Popov, a student at the Moscow State Road-Transport Institute, said his professors at university influenced his decision to vote in the upcoming elections. By explaining to him the "mechanism," he said, by which his otherwise uncounted vote would likely end up going to another party, they underscored the importance ­ no matter how seemingly futile ­ of voting.

Others seem to follow the family trend, despite the widely perceived gap between the Soviet and post-Soviet generations. Agryzkova, a journalism student at HSE, said she will vote for the Communist Party of the Russian Federation (KPRF), and although she was leaning toward voting for Yabloko, a social liberal party once popular in the Boris Yeltsin era, her family's tradition of supporting communists won her over. She also believes the KPRF, Russia's second most popular party, is the only viable challenger to United Russia. "Throughout my childhood, my family would always tell me about how the quality of living for them [under communism] was so high," she said. "Although I understand all the minuses, all the horrors of the socialist era, I think many people still lived very happily."

Buvaeva, the MGIMO student, said she has also been influenced by her family. The Republic of Kalmykia native said her family's deep-seeded distrust of the communist party, which is rooted in the Soviet regime's mass deportation of the Kalmyk people in the early 1940s, plays a major role in both their collective memory and voting habits. "For my family, it was a very tragic event," she said. "We would never support the communists."

Instead, Buvaeva said, she will likely vote for Yabloko, though she had considered spoiling her ballot to ensure her vote "wouldn't be cheated." She ultimately settled on Yabloko because it supports social programs from which she said her native village in Kalmykia could benefit.

If there is a second prominent trend among young voters, however, it is perhaps a sense of resignation over what they feel is a limited range of choice in the electoral landscape. It is a sort of dangerous apathy, a degree of which has always lingered in the minds of young voters in Russia, whether during the chaotic democracy of the 1990s or today. Due in most part to their mistrust of the authorities, many believe that the fate of the elections and other participating parties will be decided in the Kremlin, and not at polling stations.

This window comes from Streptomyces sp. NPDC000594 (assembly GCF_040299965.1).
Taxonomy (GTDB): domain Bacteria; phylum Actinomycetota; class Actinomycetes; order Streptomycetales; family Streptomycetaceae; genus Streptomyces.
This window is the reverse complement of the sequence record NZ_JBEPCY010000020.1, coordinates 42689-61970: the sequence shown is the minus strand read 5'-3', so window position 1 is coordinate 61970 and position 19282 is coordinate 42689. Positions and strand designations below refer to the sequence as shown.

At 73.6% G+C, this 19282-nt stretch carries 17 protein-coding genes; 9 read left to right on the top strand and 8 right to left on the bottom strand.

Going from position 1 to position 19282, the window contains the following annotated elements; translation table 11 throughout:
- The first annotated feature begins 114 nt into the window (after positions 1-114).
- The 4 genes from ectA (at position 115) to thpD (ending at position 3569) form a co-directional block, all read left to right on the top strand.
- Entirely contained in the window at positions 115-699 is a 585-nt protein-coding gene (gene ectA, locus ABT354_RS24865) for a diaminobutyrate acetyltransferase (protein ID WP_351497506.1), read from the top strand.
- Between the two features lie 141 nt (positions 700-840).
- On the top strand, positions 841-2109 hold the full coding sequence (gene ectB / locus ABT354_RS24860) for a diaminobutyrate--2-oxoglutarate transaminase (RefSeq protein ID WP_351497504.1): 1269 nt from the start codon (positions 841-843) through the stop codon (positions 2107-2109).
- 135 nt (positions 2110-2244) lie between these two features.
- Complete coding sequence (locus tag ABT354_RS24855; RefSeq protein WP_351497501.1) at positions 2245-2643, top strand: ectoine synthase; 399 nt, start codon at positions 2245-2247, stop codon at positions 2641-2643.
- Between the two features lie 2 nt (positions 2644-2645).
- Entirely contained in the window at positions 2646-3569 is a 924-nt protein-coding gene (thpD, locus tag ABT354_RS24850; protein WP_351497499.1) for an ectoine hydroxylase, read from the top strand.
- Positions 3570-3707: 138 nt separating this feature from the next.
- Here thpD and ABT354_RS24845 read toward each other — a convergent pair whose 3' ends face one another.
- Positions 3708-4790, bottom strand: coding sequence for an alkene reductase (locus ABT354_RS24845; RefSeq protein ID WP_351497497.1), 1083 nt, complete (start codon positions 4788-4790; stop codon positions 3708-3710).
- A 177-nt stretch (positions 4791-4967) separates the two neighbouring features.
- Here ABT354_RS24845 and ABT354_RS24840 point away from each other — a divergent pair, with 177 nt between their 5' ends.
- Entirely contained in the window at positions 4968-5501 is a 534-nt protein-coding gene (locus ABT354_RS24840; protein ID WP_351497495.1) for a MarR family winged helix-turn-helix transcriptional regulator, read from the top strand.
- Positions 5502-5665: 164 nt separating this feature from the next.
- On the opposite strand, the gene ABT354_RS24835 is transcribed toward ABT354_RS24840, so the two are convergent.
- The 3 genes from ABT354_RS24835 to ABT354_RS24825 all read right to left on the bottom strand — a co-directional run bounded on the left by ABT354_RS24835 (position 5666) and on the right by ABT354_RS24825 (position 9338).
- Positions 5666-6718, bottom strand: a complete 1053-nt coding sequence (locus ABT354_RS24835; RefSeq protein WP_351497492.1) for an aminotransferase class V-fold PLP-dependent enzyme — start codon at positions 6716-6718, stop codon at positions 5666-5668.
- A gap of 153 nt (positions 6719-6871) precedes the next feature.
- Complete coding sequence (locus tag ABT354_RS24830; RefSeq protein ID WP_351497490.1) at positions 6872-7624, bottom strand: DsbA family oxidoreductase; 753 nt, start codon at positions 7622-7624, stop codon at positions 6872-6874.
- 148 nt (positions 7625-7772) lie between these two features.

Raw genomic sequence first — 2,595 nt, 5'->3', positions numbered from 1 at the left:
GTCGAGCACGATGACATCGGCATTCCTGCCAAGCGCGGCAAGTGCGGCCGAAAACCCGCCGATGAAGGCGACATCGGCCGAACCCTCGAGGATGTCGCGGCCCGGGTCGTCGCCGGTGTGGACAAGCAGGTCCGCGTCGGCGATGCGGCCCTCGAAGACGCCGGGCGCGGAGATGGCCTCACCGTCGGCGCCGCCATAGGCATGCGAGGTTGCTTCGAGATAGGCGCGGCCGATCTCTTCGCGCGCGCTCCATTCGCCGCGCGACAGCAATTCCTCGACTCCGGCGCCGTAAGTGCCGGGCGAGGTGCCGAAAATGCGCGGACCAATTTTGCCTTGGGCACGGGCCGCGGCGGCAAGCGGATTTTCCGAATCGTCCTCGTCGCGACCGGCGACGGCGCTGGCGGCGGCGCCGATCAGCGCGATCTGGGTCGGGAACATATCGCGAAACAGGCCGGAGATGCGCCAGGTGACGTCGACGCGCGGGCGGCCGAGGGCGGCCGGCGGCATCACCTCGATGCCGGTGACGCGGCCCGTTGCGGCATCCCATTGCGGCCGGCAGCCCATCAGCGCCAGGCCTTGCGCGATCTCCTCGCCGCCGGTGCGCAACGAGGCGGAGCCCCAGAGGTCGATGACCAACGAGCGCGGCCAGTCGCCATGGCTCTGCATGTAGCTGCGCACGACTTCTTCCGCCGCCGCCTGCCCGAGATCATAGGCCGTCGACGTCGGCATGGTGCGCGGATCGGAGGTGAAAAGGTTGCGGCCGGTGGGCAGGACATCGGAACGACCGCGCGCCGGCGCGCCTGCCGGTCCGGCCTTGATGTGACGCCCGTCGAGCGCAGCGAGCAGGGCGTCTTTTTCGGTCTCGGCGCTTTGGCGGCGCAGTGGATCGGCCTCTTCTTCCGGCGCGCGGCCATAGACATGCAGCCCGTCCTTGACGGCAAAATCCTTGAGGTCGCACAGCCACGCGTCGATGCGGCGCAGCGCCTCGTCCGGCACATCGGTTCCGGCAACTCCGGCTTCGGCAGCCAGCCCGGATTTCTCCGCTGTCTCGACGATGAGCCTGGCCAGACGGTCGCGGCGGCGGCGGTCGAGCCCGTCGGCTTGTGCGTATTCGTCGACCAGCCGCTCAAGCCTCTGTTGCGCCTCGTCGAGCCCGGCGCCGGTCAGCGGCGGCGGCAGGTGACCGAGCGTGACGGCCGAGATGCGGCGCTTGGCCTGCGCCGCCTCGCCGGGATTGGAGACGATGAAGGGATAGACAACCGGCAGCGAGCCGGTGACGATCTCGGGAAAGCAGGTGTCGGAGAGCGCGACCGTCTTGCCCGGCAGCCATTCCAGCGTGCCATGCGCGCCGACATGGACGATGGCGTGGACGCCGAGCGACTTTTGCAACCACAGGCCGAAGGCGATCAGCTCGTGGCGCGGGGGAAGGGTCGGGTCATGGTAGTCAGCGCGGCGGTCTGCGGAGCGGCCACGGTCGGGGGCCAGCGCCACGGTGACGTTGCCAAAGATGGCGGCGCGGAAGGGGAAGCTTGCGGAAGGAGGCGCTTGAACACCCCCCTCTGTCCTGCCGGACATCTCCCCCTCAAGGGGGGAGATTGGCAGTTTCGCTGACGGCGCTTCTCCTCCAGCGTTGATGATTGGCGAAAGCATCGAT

Piotr Baranov, a 21-year-old student at Moscow State University, said he and his peers are discouraged by what they feel is a largely staged competition in which their voices matter little. It is a sentiment echoed by Buvaeva and many of her friends as well. "If there was an option to vote against all of them, I would vote against all," Baranov said. "I just don't see any party that's determined to develop things, or any with its own ideas. They're all playing their little games with one another, and not one of them has a united and justified position."

Recent polls have confirmed a rising tide of passivity among young voters. According to a survey by state pollster VTsIOM, published by Interfax on November 28, about 74 percent of Russian youth do not expect any sort of political protests in the lead-up to the elections ­ almost tied with United Russia supporters, 72 percent of whom feel the same way.

In a wide-ranging case study on Russian youth published by the Levada Center earlier this year, researchers found that 54 percent of Russian youngsters are disinterested in politics, while only 22 percent discuss politics with their friends. The same study also found drastically low levels of trust in state institutions: 36 percent of respondents trust the government, 22 percent trust the State Duma, and only 19 trust political parties.


Russia, Government, Politics - Russian News - Russia - Johnson's Russia List

Bookmark and Share - Back to the Top -        


Bookmark and Share

- Back to the Top -        

  Follow Johnson's Russia List on Twitter Tweet